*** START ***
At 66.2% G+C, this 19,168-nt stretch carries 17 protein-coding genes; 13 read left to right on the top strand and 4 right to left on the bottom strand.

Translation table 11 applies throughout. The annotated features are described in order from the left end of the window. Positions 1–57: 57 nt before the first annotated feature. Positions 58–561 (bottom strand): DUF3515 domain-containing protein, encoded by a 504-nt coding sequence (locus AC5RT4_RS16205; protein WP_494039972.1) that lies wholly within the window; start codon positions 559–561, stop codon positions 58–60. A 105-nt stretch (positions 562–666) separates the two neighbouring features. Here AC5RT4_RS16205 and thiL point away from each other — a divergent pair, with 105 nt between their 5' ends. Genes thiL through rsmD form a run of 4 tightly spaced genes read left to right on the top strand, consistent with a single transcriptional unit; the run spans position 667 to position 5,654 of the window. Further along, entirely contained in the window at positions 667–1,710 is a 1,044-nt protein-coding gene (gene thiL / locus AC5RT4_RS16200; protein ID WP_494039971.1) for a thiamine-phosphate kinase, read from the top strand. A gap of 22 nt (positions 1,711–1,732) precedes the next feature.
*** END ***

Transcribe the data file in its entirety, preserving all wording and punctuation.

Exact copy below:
At 66.2% G+C, this 19,168-nt stretch carries 17 protein-coding genes; 13 read left to right on the top strand and 4 right to left on the bottom strand.

Translation table 11 applies throughout. The annotated features are described in order from the left end of the window. Positions 1–57: 57 nt before the first annotated feature. Positions 58–561 (bottom strand): DUF3515 domain-containing protein, encoded by a 504-nt coding sequence (locus AC5RT4_RS16205; protein WP_494039972.1) that lies wholly within the window; start codon positions 559–561, stop codon positions 58–60. A 105-nt stretch (positions 562–666) separates the two neighbouring features. Here AC5RT4_RS16205 and thiL point away from each other — a divergent pair, with 105 nt between their 5' ends. Genes thiL through rsmD form a run of 4 tightly spaced genes read left to right on the top strand, consistent with a single transcriptional unit; the run spans position 667 to position 5,654 of the window. Further along, entirely contained in the window at positions 667–1,710 is a 1,044-nt protein-coding gene (gene thiL / locus AC5RT4_RS16200; protein ID WP_494039971.1) for a thiamine-phosphate kinase, read from the top strand. A gap of 22 nt (positions 1,711–1,732) precedes the next feature.